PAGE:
Zinc Air Battery Unit Cell

Zinc Air Battery Unit Cell


In order to produce a battery the two half-cell reactions (positive air and negative zinc) must be combined into a functional unit flow cell. One of the more significant challenges in the project was the ability to satisfactorily scale up the bi-functional air electrode to 600 cm2 (A4) while maintaining the desired in-cell performance. Much of the initial focus of was on establishing scalable air electrodes and then testing them in the unit cell before feeding into the stack development. The objectives for the initial battery integration were:

  • Design, construct and characterise a variety of bespoke unit cells to demonstrate the operation of the POWAIR system culminating in a significant scale up (electrode area ca. 600 cm2).
  • Select and test materials of construction.
  • Characterise the unit cell performance.
  • Validate the unit cell design for use in multi-cell stacks

The size of the unit cell was scaled progressively from a small (electrodes of 2 cm x 4 cm) cell with simplified inlet/outlet manifolds up to a stackable cell capable of incorporating electrodes with area of 600 cm2.

Given that the operating temperature is 60 oC and the electrolyte is 8 mol dm-3 NaOH or KOH, then the material selection of the cell components was a critical task. The selections at unit cell and stack scale were:

  • Cell frames – A cheap and readily available thermoplastic, which is suitable for detailed injection moulding and welding with good chemical resistance to alkali: PP, HDPE
  • Bipolar electrodes – carbon polymer Seals: EPDM or HypalonR.
  • Current collector: nickel plated brass or copper).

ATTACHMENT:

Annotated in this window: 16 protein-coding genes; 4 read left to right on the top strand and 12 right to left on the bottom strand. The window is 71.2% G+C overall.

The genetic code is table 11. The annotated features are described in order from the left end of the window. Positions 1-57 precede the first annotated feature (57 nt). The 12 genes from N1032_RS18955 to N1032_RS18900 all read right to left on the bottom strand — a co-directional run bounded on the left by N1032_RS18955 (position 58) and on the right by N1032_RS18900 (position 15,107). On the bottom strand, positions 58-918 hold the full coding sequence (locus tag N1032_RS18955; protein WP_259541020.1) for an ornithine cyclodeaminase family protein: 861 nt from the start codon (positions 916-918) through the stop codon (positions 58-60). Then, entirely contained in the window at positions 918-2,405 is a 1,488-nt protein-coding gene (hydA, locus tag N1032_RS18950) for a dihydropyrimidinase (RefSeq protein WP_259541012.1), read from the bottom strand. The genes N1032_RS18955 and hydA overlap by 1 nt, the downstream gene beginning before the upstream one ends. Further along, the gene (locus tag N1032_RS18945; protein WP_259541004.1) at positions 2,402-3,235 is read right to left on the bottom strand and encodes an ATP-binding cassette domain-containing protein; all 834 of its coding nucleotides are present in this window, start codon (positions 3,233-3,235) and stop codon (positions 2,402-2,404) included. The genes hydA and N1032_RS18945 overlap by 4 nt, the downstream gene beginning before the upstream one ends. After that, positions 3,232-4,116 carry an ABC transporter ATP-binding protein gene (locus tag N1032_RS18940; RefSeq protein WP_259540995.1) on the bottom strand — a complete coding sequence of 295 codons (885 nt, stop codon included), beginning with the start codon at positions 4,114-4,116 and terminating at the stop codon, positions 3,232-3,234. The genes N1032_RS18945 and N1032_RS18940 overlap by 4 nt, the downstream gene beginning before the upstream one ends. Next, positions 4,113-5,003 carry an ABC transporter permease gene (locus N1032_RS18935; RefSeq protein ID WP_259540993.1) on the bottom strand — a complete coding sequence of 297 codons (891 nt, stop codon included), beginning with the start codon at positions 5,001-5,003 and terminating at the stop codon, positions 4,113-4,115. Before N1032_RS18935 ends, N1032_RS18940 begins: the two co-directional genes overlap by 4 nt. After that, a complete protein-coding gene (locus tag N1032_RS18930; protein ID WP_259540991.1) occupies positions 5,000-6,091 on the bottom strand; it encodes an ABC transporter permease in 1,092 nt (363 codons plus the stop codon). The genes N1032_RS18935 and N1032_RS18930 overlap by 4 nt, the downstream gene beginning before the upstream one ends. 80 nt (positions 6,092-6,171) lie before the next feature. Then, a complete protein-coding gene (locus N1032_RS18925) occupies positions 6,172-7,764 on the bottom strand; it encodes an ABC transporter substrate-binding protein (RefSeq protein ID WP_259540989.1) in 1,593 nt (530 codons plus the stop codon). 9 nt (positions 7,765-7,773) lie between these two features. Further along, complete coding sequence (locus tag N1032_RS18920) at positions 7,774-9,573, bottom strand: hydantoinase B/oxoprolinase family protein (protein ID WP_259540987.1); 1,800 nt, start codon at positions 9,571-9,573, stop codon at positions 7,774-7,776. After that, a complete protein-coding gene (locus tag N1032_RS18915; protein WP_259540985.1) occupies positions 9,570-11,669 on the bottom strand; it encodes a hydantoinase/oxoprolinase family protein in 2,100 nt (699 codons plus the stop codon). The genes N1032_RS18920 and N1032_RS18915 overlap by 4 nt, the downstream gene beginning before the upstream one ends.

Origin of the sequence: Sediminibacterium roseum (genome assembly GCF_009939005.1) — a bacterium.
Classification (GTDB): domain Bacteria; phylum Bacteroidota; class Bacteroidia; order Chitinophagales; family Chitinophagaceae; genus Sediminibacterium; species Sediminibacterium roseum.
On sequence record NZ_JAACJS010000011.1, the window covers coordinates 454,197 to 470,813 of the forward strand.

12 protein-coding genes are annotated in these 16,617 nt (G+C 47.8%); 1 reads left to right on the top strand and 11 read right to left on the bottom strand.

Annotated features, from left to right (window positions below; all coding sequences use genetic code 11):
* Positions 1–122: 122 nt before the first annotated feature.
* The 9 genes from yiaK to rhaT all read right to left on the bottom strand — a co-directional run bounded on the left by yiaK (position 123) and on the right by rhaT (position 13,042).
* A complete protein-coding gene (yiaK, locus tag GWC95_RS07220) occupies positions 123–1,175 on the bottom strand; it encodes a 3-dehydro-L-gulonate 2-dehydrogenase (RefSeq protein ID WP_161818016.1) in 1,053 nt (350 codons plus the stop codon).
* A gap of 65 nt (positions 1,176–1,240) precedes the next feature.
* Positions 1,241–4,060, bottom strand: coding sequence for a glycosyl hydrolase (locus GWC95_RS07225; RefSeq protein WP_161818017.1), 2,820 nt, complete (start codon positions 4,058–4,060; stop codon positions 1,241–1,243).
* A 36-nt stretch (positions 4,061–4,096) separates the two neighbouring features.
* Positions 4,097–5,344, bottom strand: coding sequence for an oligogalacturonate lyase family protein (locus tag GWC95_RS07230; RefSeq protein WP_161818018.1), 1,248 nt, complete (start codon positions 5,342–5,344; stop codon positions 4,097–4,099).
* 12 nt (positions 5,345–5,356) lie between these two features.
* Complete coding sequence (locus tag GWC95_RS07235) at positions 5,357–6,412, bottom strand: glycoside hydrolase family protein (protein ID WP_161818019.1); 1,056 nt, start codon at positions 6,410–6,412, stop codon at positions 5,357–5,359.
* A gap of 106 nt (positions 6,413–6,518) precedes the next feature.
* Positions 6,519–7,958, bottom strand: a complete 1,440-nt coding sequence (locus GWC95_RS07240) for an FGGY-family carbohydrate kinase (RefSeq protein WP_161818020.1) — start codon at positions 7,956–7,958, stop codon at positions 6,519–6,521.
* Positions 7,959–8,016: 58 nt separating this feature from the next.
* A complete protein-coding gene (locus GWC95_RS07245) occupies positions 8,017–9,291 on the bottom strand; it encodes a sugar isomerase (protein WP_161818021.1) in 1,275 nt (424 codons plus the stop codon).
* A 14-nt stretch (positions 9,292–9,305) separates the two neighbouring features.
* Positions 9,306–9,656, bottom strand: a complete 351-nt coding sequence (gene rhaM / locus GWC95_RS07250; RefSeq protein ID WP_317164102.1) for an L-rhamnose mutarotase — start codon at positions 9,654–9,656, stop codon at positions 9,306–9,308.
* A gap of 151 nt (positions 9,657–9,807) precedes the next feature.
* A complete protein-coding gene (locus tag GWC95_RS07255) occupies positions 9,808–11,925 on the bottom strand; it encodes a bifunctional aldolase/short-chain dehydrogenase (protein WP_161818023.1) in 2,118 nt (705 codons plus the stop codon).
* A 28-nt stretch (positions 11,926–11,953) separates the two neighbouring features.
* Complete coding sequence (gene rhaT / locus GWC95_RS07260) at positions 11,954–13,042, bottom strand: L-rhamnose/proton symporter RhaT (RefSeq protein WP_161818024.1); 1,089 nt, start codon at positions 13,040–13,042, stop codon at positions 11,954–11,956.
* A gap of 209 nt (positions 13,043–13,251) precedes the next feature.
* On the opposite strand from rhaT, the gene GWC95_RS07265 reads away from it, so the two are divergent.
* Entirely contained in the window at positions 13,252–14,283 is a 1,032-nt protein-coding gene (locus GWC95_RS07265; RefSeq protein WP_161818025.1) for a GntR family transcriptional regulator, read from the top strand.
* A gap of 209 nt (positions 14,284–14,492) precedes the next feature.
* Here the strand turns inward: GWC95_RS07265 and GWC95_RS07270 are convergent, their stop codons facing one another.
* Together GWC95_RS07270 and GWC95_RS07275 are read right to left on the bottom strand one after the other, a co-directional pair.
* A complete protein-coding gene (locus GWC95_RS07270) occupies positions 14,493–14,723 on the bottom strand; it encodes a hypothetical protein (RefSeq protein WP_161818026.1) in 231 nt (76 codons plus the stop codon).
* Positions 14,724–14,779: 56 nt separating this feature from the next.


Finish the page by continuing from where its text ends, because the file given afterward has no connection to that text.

• End plates: powder coated carbon steel or stainless steel.
  • Air electrode: nickel foam.

During scale-up of the air electrode, a number of architectures and materials were considered. Substrates for the catalyst layer included wove metal cloth, carbon paper, ion exchange membrane and metal foam. Nickel foam impregnated with catalyst paste was the final selection. This electrode architecture offered the best combination of electrochemical performance and chemical stability. An example of a 600 cm2 electrode is provided in figure 7.

Figure 7: 600 cm2 air electrode based on nickel foam impregnated with catalyst paste

The unit cell fitted with the Ni-foam air electrode showed stable charge/discharge performance with repeated cycling. Figure 8 shows the voltage vs. time plot for 14 x 1-hour charge periods along with associated discharge periods. The electrolyte initially comprised 0.5 mol dm-3 ZnO dissolved in 8 mol dm-3 KOH maintained at 60 oC and pumped through the cell at 7 cm3 s-1. A constant current density of 10 mA cm-2 was used for charge and discharge. This corresponds to over 24 hours continuous operation with a negligible drop in cell efficiency.

Figure 8: Charge/discharge cycling of the unit cell, demonstrating good efficiency with stable voltage and charge efficiencies.

The unit cell work demonstrated:

  • Confirmed operation of a 600 cm2 air electrode (using a spinel catalyst with better bi-functional performance than Pt-based electrode) within an operational Zn-air flow battery.
  • The unit flow cells have been cycled with several electrode architectures. Voltage and charge efficiencies greater than 60 % and 80 % respectively have been achieved on long-term cycling. Power densities up to 86 mW cm-2 have been achieved on discharge.
  • Ni foam based positive electrodes have shown best-to-date cycling behaviour within the flow cell. The larger-format version returning >100 hours in-cell operation without significant drop-off in performance.
  • The negative electrode performs with a charge efficiency over 80 %.
  • Cell cycling experiments have demonstrated that the combined negative (Zn deposition and dissolution) and positive (oxygen evolution and reduction) half-cells operate successfully as a zinc-air battery.

Consortium Websites

CEST logo

E-on logo Fuma-Tech logo
GreenPower logo DNV KEMA logo
University of Seville logo University of Southampton logo


Funded by

FP7 Logo